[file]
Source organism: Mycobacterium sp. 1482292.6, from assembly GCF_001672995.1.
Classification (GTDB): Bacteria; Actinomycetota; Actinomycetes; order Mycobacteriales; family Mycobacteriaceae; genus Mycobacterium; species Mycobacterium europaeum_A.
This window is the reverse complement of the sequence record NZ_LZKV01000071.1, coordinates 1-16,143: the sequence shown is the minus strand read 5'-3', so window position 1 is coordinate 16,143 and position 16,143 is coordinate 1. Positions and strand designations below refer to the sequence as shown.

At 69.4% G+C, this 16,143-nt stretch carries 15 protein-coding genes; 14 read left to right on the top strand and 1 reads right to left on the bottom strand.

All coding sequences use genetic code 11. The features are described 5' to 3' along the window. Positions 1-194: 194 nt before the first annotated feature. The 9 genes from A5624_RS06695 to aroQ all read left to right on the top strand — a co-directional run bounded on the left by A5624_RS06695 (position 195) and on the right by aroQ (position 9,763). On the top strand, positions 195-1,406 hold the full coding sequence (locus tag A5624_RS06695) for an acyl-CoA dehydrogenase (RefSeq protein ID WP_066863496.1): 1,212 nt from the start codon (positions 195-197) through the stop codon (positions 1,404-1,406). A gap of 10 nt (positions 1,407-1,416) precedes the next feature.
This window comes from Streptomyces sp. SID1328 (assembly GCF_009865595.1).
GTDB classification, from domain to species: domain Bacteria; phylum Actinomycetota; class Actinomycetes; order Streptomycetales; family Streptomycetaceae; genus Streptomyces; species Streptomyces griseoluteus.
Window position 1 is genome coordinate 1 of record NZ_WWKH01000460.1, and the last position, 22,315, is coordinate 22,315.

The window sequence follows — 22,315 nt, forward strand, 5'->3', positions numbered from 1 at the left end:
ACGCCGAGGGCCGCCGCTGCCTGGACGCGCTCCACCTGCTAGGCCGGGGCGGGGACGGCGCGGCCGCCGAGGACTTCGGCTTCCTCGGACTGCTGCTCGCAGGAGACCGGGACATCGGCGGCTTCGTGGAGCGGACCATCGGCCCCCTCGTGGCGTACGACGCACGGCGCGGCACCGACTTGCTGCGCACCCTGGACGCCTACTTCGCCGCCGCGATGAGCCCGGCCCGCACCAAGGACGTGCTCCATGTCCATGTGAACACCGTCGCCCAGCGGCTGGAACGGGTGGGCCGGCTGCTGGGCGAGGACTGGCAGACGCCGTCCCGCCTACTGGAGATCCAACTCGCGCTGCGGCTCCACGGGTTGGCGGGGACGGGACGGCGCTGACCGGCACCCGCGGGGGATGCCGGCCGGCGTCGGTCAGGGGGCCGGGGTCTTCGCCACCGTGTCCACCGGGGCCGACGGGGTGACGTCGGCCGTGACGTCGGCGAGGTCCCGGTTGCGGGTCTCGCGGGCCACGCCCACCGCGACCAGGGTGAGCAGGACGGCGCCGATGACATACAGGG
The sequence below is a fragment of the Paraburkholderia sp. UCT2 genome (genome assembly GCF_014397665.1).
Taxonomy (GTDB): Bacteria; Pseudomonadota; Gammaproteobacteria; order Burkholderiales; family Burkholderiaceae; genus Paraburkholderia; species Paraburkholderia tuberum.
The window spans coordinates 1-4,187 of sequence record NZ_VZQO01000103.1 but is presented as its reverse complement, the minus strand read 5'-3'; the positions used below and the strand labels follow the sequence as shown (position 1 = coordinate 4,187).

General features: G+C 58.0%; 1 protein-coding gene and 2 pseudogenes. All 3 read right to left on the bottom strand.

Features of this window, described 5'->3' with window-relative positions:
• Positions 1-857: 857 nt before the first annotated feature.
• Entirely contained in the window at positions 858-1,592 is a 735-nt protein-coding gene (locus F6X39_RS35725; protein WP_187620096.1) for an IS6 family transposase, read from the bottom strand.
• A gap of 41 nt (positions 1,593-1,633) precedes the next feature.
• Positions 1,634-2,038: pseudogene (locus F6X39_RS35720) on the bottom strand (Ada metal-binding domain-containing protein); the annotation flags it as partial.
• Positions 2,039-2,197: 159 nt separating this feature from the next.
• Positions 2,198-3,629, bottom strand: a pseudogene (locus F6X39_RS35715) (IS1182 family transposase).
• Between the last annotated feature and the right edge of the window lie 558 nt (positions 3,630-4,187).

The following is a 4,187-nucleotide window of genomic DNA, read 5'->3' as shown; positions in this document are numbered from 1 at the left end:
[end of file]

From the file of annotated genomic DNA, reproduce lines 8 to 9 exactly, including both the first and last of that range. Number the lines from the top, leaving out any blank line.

Window position 1 is genome coordinate 1 of record NZ_WWKH01000460.1, and the last position, 22,315, is coordinate 22,315.

The window sequence follows — 22,315 nt, forward strand, 5'->3', positions numbered from 1 at the left end: